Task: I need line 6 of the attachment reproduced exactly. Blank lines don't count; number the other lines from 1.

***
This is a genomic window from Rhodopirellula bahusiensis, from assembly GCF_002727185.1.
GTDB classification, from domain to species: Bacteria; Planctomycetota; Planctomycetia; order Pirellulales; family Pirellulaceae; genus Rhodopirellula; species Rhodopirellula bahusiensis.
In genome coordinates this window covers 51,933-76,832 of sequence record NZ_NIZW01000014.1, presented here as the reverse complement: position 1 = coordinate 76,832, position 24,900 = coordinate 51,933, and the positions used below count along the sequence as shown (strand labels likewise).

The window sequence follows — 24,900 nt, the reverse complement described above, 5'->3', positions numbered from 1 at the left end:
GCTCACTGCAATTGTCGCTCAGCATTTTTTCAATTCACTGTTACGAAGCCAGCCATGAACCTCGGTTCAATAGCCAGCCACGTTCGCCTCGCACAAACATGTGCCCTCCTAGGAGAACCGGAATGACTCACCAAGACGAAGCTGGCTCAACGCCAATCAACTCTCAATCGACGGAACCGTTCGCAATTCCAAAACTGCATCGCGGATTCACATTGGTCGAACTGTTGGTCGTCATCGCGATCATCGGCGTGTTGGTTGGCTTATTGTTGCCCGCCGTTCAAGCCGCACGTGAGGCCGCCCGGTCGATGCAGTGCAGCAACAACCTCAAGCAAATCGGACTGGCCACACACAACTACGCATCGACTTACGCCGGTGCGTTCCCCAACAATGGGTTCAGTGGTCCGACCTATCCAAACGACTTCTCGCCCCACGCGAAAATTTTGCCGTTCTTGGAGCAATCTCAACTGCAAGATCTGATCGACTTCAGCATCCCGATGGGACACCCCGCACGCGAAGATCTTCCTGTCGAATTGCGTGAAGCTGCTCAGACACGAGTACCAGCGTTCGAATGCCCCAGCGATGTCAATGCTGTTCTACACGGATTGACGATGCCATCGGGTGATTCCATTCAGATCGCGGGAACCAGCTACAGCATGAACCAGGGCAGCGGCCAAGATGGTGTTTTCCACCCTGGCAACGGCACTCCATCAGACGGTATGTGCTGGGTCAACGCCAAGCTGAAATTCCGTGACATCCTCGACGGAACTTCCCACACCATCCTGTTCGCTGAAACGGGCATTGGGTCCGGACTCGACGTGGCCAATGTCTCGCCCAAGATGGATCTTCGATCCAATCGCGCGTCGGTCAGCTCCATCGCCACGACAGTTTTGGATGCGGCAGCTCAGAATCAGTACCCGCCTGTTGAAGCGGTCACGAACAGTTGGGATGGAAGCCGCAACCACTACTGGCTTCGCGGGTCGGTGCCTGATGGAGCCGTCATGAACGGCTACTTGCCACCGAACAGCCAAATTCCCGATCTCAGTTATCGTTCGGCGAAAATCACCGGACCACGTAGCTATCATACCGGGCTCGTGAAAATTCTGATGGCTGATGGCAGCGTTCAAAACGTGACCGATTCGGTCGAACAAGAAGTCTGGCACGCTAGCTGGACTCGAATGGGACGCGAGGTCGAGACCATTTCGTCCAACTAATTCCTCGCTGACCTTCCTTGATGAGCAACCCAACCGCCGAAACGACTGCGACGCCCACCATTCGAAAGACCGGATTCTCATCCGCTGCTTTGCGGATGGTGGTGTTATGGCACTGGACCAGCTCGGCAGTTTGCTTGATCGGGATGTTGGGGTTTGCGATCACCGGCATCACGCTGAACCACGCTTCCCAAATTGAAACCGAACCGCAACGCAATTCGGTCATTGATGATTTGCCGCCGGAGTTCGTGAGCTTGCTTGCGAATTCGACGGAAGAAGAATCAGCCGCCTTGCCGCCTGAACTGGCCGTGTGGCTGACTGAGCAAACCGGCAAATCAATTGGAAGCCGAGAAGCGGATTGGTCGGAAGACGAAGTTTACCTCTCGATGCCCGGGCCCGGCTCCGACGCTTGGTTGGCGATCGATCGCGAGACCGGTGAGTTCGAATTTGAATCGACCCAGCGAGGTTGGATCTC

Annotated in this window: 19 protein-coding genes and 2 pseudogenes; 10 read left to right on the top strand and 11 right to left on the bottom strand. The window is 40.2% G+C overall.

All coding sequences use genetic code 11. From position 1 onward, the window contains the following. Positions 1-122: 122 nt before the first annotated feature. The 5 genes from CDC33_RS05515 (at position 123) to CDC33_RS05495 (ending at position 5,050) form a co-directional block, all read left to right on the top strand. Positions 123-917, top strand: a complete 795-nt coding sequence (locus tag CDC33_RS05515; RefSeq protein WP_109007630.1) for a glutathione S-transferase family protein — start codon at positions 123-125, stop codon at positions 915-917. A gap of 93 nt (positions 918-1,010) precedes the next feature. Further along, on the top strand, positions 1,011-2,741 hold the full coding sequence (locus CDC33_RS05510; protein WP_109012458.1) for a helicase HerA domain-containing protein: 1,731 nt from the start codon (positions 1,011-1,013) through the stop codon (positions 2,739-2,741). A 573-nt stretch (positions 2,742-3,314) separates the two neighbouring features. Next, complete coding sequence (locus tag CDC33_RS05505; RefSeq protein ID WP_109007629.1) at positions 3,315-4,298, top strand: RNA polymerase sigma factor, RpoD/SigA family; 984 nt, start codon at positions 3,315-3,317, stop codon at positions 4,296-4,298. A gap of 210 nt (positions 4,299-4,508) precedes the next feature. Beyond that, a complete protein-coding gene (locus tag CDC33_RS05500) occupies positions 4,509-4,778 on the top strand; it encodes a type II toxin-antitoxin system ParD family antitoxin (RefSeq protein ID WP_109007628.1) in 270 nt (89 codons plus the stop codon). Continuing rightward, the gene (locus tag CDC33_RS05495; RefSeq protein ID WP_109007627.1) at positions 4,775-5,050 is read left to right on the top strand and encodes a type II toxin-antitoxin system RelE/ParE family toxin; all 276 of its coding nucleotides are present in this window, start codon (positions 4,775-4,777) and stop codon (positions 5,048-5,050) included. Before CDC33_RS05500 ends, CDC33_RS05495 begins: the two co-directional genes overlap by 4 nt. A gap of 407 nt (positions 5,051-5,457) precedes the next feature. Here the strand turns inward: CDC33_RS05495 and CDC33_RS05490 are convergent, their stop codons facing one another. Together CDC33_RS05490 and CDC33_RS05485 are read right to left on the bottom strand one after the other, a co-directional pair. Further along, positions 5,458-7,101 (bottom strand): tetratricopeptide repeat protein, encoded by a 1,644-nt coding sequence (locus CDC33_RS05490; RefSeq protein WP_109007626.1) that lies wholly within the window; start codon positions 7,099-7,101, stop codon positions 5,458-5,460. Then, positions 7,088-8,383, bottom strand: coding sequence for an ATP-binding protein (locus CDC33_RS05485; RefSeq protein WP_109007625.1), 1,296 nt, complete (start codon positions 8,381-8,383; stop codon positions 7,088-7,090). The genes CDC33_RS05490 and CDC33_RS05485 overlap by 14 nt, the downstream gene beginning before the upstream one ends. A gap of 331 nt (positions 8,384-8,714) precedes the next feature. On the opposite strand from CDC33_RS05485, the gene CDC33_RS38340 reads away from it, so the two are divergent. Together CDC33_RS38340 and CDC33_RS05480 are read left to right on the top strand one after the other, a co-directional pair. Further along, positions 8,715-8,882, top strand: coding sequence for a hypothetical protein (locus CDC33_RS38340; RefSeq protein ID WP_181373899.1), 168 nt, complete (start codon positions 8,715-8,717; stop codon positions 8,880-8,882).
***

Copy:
Annotated in this window: 19 protein-coding genes and 2 pseudogenes; 10 read left to right on the top strand and 11 right to left on the bottom strand. The window is 40.2% G+C overall.